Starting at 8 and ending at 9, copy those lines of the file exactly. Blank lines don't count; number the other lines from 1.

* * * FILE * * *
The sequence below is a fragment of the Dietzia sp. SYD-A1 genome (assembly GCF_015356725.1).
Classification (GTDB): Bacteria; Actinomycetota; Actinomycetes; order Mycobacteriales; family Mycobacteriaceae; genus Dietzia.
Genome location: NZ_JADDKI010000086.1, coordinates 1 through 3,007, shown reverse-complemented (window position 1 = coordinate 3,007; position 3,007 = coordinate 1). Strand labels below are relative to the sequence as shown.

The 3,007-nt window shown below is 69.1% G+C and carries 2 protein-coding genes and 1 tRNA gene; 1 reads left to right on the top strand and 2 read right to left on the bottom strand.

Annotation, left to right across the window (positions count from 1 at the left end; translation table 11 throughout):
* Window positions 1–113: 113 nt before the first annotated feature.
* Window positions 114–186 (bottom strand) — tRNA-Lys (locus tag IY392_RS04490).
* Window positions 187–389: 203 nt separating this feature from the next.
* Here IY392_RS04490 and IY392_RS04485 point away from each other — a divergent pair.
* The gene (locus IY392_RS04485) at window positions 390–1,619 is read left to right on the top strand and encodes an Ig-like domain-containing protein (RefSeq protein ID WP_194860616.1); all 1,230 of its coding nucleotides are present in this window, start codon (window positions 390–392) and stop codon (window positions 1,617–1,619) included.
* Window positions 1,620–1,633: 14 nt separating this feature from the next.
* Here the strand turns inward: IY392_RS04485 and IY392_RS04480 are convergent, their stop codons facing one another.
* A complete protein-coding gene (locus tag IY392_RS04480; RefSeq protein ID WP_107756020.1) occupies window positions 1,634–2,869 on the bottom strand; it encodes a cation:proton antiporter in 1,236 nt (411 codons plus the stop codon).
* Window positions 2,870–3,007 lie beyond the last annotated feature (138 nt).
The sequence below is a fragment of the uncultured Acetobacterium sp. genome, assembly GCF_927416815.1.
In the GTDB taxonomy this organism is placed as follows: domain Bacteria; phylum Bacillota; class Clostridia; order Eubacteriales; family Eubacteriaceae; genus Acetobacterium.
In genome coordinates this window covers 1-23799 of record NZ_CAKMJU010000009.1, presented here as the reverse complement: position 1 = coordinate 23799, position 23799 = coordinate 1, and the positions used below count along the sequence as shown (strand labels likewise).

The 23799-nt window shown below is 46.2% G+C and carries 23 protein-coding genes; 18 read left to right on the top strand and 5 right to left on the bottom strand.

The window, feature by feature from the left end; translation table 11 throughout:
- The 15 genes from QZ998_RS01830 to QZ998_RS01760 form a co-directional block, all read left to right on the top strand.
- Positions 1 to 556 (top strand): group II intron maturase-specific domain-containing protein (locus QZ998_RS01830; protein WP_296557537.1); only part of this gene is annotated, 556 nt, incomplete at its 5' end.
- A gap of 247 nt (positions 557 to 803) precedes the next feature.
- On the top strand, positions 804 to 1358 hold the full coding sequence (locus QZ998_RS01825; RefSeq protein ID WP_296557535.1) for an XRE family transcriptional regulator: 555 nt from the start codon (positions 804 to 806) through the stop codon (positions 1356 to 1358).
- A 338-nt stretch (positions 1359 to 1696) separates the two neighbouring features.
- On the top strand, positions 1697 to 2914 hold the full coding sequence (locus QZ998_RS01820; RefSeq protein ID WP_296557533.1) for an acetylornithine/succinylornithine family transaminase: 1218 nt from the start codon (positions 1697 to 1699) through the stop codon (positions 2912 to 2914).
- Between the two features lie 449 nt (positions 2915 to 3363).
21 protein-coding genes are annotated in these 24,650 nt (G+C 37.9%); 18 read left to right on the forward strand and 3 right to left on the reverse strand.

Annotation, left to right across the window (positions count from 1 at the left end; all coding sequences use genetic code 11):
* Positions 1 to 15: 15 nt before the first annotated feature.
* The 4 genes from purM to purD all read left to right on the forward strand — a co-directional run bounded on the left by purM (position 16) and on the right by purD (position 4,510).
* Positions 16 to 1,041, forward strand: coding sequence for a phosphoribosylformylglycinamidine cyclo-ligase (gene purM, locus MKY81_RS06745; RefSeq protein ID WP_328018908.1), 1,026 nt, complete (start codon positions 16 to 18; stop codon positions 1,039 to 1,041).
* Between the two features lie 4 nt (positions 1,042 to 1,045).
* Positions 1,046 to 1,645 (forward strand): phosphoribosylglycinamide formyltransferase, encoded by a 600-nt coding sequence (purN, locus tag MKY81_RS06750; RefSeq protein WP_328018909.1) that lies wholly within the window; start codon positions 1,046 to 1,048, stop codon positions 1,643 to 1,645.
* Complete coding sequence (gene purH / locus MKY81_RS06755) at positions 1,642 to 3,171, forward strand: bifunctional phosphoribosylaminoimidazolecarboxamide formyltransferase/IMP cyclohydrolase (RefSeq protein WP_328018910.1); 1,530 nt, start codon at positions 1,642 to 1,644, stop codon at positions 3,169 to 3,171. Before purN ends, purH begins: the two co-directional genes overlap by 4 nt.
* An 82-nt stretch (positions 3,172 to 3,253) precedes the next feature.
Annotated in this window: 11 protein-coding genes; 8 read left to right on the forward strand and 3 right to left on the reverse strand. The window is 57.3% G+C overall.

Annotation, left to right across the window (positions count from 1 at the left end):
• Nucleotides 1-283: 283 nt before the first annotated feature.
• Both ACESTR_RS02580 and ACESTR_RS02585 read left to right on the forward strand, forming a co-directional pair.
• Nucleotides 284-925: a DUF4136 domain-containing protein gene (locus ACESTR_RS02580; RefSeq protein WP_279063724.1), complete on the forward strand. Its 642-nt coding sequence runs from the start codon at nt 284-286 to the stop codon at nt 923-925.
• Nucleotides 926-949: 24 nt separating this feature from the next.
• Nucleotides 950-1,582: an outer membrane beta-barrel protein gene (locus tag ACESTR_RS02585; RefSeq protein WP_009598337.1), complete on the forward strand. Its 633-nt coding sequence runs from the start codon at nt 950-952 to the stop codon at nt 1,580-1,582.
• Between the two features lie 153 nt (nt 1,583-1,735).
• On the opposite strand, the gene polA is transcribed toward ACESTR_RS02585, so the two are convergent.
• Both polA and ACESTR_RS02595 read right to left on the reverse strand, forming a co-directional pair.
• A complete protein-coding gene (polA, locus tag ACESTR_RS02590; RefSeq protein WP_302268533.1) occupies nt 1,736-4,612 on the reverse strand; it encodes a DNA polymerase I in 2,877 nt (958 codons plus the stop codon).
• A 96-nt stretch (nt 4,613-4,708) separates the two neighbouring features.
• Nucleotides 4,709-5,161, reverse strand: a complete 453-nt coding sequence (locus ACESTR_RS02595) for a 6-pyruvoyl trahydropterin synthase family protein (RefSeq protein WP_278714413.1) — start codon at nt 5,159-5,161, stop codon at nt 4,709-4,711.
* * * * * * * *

* Window positions 187–389: 203 nt separating this feature from the next.
* Here IY392_RS04490 and IY392_RS04485 point away from each other — a divergent pair.